It is easy to make fun of animal analogies, but in fairness, the Barashes are mostly modest and persuasive in drawing their comparisons. Nevertheless, despite the authors' enthusiasm for their subject, there is a curious flatness to Madame Bovary's Ovaries.

First, the Barashes tend to pick and choose literary evidence as it suits their case, a procedure generally verboten in research psychology. They provide an adequate, if unsurprising, evolutionary explanation of Emma Bovary's adultery (a female searching for better genes). But what about another important event in the story, Emma's suicide? Maybe there is an evolutionary explanation for suicide as a solution for a person cornered in an intolerable social situation, but it's not hinted at here.

At the same time, the authors also now and then claim for evolutionary psychology more than the evidence warrants. Catcher in the Rye is a tale of youthful alienation and rebellion. Parents, we're told, push their children around, and "it makes perfect sense that adolescents in particular are prone to fight back." Such conflict is bound to occur between "every young individual and the adult world that he or she must learn to negotiate." Fine, but platitudes about Holden Caulfield's rebelliousness hardly need validation by Darwin, and none is given here. The Barashes have slipped into doing the most ordinary brand of criticism without seeming to realize it.

In fact, Madame Bovary's Ovaries is less a Darwinian look at literature than a discussion of evolutionary psychology that happens to trawl through fiction for examples. If readers don't know The Grapes of Wrath or the Iliad firsthand, they'll likely have seen the movies or read the Cliffs Notes, which will be good enough. The authors might as easily have clipped crime or human interest stories from last month's newspapers, except that fiction normally supplies interior monologues or narratives that reveal motivations. This is a plus if you're trying to explain how evolved psychology works.

But by reducing literature to a convenient collection of anecdotes and case studies, the Barashes fail to engage broader features of an expressive and communicative art. There is nothing here about literary style, tone and the crucial interaction between authors and their audiences. From both a human and aesthetic perspective, literature does not just report on what happened but shows us how individuals make sense of what happened. It is about the beliefs, attitudes and modes of perception that distinguish us from each other.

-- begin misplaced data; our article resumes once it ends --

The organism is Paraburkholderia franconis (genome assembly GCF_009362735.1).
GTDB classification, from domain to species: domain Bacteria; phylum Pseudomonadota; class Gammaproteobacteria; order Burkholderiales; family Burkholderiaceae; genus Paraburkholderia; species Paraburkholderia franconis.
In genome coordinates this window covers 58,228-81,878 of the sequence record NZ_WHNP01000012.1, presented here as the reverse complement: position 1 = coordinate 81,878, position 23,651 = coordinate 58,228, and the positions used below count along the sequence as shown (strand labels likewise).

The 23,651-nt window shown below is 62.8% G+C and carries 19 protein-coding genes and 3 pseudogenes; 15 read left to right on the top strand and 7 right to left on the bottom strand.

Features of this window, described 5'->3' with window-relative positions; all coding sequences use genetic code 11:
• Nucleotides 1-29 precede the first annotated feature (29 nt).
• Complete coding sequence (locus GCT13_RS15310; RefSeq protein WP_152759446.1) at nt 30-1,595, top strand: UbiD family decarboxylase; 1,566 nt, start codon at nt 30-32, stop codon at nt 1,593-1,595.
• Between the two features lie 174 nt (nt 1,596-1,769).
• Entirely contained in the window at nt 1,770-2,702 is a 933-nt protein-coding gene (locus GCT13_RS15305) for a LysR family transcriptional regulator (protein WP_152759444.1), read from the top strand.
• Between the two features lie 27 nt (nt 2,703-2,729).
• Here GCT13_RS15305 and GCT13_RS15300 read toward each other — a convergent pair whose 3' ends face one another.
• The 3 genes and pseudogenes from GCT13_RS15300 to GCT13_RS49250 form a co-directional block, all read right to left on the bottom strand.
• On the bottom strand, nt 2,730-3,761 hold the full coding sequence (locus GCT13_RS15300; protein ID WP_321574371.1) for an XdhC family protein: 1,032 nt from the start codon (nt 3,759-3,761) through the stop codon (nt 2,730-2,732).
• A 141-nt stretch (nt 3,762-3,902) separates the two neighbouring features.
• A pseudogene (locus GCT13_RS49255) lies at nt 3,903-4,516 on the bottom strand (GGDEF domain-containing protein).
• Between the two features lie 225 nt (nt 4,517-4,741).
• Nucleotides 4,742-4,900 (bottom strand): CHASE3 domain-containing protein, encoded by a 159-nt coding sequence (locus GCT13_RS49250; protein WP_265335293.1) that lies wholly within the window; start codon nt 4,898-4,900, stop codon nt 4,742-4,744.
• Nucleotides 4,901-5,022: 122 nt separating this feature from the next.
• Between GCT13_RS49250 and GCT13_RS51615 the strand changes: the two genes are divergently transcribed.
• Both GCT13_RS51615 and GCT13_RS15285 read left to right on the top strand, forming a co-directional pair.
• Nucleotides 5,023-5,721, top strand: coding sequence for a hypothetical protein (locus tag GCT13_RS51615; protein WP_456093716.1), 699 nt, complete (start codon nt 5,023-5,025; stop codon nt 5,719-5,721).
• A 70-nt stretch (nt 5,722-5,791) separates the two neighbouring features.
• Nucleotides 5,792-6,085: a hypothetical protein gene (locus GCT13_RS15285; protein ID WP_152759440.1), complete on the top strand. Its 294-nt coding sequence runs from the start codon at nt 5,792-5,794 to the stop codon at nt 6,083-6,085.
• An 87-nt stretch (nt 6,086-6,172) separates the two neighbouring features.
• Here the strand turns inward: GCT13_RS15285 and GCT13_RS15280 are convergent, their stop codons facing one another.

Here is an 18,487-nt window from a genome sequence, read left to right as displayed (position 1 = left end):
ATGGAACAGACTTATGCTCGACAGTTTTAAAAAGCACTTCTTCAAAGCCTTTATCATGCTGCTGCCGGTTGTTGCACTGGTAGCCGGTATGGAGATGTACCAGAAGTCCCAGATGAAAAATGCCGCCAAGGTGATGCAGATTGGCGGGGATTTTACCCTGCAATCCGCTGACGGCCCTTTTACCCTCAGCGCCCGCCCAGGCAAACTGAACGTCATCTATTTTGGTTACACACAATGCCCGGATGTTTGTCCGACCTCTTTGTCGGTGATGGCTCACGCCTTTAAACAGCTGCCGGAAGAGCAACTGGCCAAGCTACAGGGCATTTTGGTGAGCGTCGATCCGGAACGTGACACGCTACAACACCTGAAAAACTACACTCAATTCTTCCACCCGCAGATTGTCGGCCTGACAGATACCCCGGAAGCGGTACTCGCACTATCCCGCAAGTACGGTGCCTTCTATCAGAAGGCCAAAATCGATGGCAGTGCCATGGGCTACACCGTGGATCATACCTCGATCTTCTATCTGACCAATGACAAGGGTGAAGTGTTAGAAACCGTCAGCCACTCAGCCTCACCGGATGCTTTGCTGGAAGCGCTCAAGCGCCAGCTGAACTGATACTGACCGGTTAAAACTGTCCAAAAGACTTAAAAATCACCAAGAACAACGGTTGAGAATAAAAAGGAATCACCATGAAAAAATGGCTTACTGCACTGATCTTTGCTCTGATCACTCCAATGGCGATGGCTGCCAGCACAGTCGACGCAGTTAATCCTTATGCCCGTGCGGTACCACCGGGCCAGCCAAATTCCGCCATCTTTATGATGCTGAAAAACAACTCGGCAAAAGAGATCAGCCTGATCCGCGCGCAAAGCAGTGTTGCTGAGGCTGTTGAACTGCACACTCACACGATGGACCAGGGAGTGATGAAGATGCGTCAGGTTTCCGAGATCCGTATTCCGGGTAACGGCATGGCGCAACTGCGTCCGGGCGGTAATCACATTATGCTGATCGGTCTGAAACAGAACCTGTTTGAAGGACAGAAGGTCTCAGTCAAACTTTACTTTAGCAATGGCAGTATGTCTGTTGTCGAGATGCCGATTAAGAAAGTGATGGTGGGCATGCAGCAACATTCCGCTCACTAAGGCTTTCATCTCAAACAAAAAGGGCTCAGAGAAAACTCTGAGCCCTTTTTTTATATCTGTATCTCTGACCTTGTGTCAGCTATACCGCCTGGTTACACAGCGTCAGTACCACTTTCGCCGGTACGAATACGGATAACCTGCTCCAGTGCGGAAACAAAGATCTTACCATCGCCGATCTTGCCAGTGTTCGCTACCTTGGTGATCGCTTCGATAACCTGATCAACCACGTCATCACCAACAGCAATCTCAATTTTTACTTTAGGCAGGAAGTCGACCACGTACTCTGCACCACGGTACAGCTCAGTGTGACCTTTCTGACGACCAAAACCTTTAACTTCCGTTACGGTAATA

Literature also serves the human craving for novelty and surprise, including twists and shocks that go against our normal, evolved expectations and desires. The Barashes' approach can explain the vicarious pleasure we might get in following the choices and indecisions of a Jane Austen character as she settles on her man. It can explain any story of a mother who fights to protect her children from danger. But it has more trouble with the likes of a Medea, who murders her own children to satisfy her consuming hatred for their father. The family story of Jason and Medea is one of the most revoltingly entertaining soap operas in literature, exactly because it perverts all expectations of a mother's normal conduct toward her children.

David and Nanelle Barash wisely insist that they are not trying to provide the decisive framework to explain literature. They give us a few of the patterns of human behavior that contemporary science can explain, showing that reproduction, survival and social reciprocity are bread and butter topics of the fiction we love. Yes, Sophocles, Shakespeare and Flaubert knew the human race at least as well as any psychologist. The science in this book comes out better than the literary criticism, but classic literature remains, as ever, the ultimate winner. *

Denis Dutton teaches philosophy of art at the University of Canterbury, New Zealand.